Senator Lamontagne will probably give us a further explanation about this. However, according to the explanation he already gave last week, I take for granted that his motion tries in fact to limit the terms of reference of the committee to those two subjects: individual and collective rights and the role and composition of the Senate.
Senator Lamontagne: There are three subjects, not just two.
Senator Tremblay: The Senate is one subject considered in two aspects. I do not object to counting each aspect as a subject, but as the mandate refers to the Senate I consider it as the main subject.
Senator Asselin: If you accept a third subject, you can also accept a fourth one.
Senator Tremblay: On the contrary, the amendment of Senator Flynn aims, first of all, at extending this mandate to constitutional reform as a whole. He then suggests that, according to the text of his motion, special attention be given to the question of the division of powers between the federal and provincial governments and to constitutional provisions regarding individual and collective rights.
In his intervention last week, Senator Lamontagne explained the procedure which would be followed if his motion were accepted. I have taken special note of the following part of his explanation:
—the Committee on Legal and Constitutional Affairs would form a subcommittee to carry out its mandate described in the motion. The subcommittee, once it would have completed its work, would give its findings to the committee, which would report to the Senate through its chairman, Honourable Senator Goldenberg.
This procedure seems totally acceptable—
Senator Lamontagne continued.
—in view of the restricted nature of the mandate, and now I am speaking of the amendment. This mandate in the motion is viewed as a preliminary step to be followed by a more extensive study of Canadian federalism.
In his view and in his approach to the eventual work of the committee, there is no opposition in principle to enlarging the mandate of the committee so that it may study the constitutional issue as a whole. Therefore, he should have no objection in principle to what the amendment suggests since it aims at such an enlargement of the mandate.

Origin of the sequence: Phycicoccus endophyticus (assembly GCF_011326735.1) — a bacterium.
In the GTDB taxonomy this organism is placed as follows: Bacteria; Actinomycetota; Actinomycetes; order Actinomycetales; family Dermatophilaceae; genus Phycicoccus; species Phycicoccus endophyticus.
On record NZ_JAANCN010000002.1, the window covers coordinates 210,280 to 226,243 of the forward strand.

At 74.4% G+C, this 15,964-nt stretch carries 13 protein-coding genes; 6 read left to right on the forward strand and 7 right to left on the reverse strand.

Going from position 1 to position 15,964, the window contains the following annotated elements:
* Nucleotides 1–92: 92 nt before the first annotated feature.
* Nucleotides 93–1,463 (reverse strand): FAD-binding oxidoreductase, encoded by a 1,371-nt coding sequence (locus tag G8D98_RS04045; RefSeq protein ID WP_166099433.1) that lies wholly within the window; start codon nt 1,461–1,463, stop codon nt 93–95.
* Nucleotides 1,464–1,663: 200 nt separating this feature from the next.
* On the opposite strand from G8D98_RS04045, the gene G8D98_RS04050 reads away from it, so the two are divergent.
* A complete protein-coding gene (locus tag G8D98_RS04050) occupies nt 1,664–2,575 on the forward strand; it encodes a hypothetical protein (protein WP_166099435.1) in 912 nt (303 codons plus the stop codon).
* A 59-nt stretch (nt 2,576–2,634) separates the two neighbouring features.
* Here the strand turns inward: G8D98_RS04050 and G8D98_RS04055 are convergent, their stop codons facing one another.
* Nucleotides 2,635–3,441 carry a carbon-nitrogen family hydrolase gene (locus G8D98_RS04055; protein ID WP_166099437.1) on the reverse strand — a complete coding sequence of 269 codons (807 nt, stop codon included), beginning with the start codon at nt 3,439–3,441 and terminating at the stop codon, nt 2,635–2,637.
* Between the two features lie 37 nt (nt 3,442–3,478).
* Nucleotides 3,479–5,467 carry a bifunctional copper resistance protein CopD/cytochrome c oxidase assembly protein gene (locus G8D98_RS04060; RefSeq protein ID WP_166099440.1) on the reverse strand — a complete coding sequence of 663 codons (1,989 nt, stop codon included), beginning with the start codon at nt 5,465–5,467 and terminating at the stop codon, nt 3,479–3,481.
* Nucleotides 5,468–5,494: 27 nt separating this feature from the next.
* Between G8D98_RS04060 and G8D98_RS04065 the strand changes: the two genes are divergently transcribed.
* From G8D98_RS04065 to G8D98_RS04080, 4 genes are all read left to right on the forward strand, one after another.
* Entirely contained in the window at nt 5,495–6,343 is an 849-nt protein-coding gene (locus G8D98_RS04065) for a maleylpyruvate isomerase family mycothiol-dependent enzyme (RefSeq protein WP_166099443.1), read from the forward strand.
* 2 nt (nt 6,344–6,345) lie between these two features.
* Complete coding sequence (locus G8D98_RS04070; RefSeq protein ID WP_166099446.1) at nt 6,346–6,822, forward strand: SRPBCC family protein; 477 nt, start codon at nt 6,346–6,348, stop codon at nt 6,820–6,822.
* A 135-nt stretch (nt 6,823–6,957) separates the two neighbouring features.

All things considered, I am wondering if, finally, the gap between the ultimate intentions of Senator Lamontagne and What he has in fact written in his resolution would not come from some confusion between the mandate and the work program of the committee, a confusion which effectively transforms mto a mandate part of the complete work program that the senator is considering instead of defining the issue of the work program or rather of the work schedule within the extension of a mandate which would include all phases. This question of the work program is in fact mentioned both in the amendment and in the main motion, but quite differently.
In the main motion, it is to limit the mandate; in the amendment, it is to give the work program its proper place within a comprehensive mandate from which we must set priorities and therefore determine the work schedule.
As for the mandate to be given to the committee, it seems to inc that the text of the resolution that we shall pass must be clear; that it must state categorically the way we see our role in the process of constitutional reform and the aspects of this reform which correspond to this role. It must indicate that we are interested in and are concerned with all aspects and all dimensions of the constitutional issue. It must indicate so now, at the outset, at the very time when we are taking our first institutional action in the new context of the constitutional reform.